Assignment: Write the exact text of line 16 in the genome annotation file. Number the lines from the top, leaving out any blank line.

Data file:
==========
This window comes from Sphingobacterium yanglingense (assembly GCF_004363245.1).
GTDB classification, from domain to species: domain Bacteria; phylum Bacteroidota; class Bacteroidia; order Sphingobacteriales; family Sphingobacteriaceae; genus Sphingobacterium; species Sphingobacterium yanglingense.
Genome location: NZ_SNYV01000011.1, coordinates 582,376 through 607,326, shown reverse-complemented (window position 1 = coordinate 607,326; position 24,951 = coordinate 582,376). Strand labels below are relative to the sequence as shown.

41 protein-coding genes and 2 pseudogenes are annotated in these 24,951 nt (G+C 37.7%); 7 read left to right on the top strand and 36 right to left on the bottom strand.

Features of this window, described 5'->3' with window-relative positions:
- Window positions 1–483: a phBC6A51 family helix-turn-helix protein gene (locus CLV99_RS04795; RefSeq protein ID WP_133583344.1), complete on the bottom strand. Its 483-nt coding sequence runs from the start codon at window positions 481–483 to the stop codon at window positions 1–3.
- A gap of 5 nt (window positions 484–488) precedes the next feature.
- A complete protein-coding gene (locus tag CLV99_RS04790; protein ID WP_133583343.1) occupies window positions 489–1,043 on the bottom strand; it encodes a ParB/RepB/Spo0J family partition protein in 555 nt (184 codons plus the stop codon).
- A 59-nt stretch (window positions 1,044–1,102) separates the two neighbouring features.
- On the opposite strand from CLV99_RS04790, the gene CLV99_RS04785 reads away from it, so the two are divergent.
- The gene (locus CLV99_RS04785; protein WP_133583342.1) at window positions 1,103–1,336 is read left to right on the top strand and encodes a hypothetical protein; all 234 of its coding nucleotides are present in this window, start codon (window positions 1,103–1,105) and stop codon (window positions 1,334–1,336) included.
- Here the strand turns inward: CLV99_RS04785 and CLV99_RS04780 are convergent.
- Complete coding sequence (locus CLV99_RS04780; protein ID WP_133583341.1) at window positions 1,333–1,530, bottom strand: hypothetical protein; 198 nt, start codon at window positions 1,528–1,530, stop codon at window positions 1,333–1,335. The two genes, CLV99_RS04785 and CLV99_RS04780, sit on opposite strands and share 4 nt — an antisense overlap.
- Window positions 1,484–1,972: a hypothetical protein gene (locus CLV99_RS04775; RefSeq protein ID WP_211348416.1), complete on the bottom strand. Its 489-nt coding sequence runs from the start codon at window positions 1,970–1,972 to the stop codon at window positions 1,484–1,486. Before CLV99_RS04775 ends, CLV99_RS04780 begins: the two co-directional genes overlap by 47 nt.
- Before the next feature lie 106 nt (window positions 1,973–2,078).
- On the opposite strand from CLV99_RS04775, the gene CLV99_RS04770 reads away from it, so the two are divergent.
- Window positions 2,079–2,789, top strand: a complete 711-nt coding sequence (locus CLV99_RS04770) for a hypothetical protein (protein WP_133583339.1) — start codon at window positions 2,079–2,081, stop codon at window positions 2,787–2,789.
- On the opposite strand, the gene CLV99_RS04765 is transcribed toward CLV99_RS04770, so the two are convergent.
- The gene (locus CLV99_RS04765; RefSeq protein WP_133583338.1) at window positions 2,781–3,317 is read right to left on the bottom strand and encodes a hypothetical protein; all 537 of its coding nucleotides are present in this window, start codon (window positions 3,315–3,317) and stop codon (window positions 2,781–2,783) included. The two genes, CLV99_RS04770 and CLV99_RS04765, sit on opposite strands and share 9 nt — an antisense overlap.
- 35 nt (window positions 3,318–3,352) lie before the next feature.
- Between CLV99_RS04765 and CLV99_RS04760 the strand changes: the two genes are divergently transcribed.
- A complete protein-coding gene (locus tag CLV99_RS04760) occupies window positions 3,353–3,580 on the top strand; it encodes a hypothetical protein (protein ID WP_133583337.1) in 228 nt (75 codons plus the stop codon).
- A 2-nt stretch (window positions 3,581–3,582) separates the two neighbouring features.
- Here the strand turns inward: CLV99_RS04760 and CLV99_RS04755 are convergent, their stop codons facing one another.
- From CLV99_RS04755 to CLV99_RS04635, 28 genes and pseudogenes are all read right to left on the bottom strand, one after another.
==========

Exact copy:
- On the opposite strand from CLV99_RS04775, the gene CLV99_RS04770 reads away from it, so the two are divergent.